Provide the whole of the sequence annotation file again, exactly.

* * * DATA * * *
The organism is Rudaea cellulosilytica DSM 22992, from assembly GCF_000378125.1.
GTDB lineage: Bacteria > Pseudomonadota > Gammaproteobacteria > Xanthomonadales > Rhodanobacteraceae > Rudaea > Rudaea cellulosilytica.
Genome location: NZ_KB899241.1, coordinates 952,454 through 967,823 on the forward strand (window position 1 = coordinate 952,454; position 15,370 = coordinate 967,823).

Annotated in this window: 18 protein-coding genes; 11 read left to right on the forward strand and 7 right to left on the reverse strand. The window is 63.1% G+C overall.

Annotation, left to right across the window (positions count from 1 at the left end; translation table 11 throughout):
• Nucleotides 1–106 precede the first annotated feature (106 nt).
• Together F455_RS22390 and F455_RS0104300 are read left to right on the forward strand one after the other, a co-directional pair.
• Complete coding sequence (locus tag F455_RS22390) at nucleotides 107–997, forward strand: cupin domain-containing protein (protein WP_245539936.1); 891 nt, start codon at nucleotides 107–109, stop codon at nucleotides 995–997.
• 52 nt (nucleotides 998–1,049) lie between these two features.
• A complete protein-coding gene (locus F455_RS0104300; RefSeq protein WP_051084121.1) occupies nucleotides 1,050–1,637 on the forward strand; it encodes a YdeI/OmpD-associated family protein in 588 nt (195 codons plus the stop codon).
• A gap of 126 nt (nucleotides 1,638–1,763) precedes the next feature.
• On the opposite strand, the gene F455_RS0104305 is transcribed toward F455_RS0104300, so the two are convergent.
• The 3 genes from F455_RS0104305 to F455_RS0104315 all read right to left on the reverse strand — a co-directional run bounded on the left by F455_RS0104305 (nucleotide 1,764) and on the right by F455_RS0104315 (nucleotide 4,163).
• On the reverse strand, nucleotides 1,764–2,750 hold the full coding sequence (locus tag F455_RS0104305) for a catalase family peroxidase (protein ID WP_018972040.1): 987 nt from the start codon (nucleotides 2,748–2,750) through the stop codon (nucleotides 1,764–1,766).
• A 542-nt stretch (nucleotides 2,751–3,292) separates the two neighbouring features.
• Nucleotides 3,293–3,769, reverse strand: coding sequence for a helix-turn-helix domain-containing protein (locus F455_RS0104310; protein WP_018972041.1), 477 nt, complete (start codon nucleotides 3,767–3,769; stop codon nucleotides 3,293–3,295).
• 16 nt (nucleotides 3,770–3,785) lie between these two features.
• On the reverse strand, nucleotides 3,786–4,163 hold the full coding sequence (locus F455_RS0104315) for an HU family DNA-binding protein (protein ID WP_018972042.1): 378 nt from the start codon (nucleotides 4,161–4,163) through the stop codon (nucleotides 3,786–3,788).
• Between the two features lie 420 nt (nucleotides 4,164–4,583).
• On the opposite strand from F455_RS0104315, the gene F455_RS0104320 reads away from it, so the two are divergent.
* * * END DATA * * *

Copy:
The organism is Rudaea cellulosilytica DSM 22992, from assembly GCF_000378125.1.
GTDB lineage: Bacteria > Pseudomonadota > Gammaproteobacteria > Xanthomonadales > Rhodanobacteraceae > Rudaea > Rudaea cellulosilytica.
Genome location: NZ_KB899241.1, coordinates 952,454 through 967,823 on the forward strand (window position 1 = coordinate 952,454; position 15,370 = coordinate 967,823).

Annotated in this window: 18 protein-coding genes; 11 read left to right on the forward strand and 7 right to left on the reverse strand. The window is 63.1% G+C overall.

Annotation, left to right across the window (positions count from 1 at the left end; translation table 11 throughout):
• Nucleotides 1–106 precede the first annotated feature (106 nt).
• Together F455_RS22390 and F455_RS0104300 are read left to right on the forward strand one after the other, a co-directional pair.
• Complete coding sequence (locus tag F455_RS22390) at nucleotides 107–997, forward strand: cupin domain-containing protein (protein WP_245539936.1); 891 nt, start codon at nucleotides 107–109, stop codon at nucleotides 995–997.
• 52 nt (nucleotides 998–1,049) lie between these two features.
• A complete protein-coding gene (locus F455_RS0104300; RefSeq protein WP_051084121.1) occupies nucleotides 1,050–1,637 on the forward strand; it encodes a YdeI/OmpD-associated family protein in 588 nt (195 codons plus the stop codon).
• A gap of 126 nt (nucleotides 1,638–1,763) precedes the next feature.
• On the opposite strand, the gene F455_RS0104305 is transcribed toward F455_RS0104300, so the two are convergent.
• The 3 genes from F455_RS0104305 to F455_RS0104315 all read right to left on the reverse strand — a co-directional run bounded on the left by F455_RS0104305 (nucleotide 1,764) and on the right by F455_RS0104315 (nucleotide 4,163).
• On the reverse strand, nucleotides 1,764–2,750 hold the full coding sequence (locus tag F455_RS0104305) for a catalase family peroxidase (protein ID WP_018972040.1): 987 nt from the start codon (nucleotides 2,748–2,750) through the stop codon (nucleotides 1,764–1,766).
• A 542-nt stretch (nucleotides 2,751–3,292) separates the two neighbouring features.
• Nucleotides 3,293–3,769, reverse strand: coding sequence for a helix-turn-helix domain-containing protein (locus F455_RS0104310; protein WP_018972041.1), 477 nt, complete (start codon nucleotides 3,767–3,769; stop codon nucleotides 3,293–3,295).
• 16 nt (nucleotides 3,770–3,785) lie between these two features.
• On the reverse strand, nucleotides 3,786–4,163 hold the full coding sequence (locus F455_RS0104315) for an HU family DNA-binding protein (protein ID WP_018972042.1): 378 nt from the start codon (nucleotides 4,161–4,163) through the stop codon (nucleotides 3,786–3,788).
• Between the two features lie 420 nt (nucleotides 4,164–4,583).
• On the opposite strand from F455_RS0104315, the gene F455_RS0104320 reads away from it, so the two are divergent.